Janácek & Smetana: String Quartets

Takács String Quartet

(CD - Hyperion #CDA 67997)

Review by James Manheim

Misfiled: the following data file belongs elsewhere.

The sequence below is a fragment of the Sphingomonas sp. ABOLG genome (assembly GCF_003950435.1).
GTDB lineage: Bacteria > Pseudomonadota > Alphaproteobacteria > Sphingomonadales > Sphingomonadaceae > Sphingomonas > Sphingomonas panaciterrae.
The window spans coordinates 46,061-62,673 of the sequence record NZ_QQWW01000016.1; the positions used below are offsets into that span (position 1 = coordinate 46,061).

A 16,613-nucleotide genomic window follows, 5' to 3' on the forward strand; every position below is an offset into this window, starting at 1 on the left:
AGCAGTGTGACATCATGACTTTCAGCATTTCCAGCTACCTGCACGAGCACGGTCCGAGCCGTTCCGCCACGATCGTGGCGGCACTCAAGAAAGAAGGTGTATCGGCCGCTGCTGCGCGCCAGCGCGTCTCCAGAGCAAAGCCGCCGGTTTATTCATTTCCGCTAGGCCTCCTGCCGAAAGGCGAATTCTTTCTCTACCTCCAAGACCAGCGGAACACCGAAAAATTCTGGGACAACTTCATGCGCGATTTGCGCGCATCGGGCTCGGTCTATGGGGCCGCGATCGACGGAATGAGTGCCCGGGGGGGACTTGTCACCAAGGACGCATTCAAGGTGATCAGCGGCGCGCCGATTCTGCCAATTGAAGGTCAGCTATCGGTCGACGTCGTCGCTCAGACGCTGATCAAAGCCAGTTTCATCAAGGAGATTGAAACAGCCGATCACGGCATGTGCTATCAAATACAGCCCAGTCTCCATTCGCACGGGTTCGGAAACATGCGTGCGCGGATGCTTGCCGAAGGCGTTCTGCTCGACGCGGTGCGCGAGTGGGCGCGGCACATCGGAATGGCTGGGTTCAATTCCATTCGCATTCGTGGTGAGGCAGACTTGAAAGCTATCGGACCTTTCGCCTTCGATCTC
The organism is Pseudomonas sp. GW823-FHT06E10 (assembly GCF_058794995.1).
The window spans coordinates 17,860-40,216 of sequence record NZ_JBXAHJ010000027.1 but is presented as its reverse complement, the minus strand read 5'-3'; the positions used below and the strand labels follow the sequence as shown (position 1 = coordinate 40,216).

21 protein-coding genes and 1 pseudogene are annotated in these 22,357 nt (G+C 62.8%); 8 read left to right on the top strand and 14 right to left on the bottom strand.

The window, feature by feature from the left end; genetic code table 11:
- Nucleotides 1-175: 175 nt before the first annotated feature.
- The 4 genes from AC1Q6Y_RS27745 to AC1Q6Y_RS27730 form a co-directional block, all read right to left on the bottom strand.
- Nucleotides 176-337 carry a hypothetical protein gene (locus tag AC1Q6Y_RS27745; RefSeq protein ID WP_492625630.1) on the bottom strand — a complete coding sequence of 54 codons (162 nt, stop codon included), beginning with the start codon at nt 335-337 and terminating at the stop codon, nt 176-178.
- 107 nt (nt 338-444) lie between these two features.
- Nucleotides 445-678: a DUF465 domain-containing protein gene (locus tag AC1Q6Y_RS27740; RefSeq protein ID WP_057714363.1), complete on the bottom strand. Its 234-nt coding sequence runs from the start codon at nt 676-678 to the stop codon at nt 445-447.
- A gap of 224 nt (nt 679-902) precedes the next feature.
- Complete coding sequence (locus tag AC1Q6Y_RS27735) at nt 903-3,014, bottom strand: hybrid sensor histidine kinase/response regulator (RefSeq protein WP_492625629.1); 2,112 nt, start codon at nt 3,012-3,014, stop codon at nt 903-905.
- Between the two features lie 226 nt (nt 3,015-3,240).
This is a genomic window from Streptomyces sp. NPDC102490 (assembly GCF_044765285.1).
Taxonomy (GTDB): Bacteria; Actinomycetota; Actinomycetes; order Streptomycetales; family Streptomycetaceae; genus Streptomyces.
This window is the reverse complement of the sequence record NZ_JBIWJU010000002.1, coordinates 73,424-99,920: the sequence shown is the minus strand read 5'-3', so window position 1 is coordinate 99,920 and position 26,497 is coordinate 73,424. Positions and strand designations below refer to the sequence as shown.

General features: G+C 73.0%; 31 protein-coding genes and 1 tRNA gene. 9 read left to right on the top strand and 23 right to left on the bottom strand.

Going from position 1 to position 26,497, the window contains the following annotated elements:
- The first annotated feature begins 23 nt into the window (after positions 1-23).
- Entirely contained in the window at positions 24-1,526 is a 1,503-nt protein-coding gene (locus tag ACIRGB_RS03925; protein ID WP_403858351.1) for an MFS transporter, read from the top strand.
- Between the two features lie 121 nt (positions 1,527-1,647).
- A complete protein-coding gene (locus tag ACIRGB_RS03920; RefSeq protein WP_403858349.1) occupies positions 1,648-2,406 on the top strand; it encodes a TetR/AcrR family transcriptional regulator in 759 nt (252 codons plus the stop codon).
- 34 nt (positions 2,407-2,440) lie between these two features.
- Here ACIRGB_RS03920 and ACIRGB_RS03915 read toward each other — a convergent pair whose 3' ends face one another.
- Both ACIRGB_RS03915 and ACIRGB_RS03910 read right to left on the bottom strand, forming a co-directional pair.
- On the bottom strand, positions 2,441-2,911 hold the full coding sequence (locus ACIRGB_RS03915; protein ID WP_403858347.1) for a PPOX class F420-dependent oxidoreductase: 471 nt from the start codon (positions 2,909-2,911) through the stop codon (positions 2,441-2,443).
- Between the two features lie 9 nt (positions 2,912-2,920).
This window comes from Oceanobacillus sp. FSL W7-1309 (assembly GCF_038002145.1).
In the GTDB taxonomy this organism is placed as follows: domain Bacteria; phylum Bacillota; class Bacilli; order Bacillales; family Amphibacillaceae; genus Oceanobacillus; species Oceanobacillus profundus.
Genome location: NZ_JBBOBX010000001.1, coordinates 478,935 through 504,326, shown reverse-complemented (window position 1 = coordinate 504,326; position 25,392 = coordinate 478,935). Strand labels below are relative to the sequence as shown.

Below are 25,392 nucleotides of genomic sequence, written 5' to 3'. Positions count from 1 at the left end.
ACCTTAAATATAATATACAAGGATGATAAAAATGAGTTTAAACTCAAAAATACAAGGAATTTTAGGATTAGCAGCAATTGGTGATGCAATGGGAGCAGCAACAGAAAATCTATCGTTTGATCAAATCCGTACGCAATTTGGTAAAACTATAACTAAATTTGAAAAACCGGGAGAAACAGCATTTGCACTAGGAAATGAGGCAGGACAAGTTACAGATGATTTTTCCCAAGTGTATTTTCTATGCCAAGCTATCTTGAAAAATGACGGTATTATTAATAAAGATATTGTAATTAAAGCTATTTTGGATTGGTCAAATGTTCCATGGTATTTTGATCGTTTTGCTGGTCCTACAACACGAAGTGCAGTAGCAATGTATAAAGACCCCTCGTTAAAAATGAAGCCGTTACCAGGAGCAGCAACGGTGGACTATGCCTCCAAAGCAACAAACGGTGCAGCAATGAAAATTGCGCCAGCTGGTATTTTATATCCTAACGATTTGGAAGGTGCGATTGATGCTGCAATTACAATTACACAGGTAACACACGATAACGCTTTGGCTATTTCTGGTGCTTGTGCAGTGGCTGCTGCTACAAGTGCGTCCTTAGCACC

The combination of Smetana, the broad definer of Czech nationalism, and Janácek, the inward, intensely psychologically oriented master of the Czech interwar period, might seem an odd one, leapfrogging the crucial Czech chamber music figure of Dvorák. The program here, however, makes a great deal of sense, for Smetana's String Quartet No. 1 in E minor ("From My Life") is an autobiographical work that closely represents the composer's thought processes about, among other things, his encroaching deafness. For sheer all-but-words intensity in this work, also consider the recording of the two Smetana quartets by the Pavel Haas Quartet on Supraphon. But taken as a whole, the works on this release form a compelling narrative of their own, one that counterbalances the easy equation of Czech music and nationalism. Both the Janácek works are inwardly programmatic in nature as well, and the language of all three quartets brings together what are called in the Janácek String Quartet No. 2 "intimate voices" with the wider stylistic developments of the time. The String Quartet No. 1 of Janácek is rooted in the short Leo Tolstoy novel The Kreutzer Sonata, a tale of sexual jealousy and spiritual awakening that itself refers to the Beethoven violin sonatas of the same title. All three quartets are dense pieces, with emotional gestures woven into a thick polyphonic fabric, and they require iron rhythmic control. This kind of thing is the Takács Quartet's bread and butter, and this a major statement in the repertory of Czech chamber music

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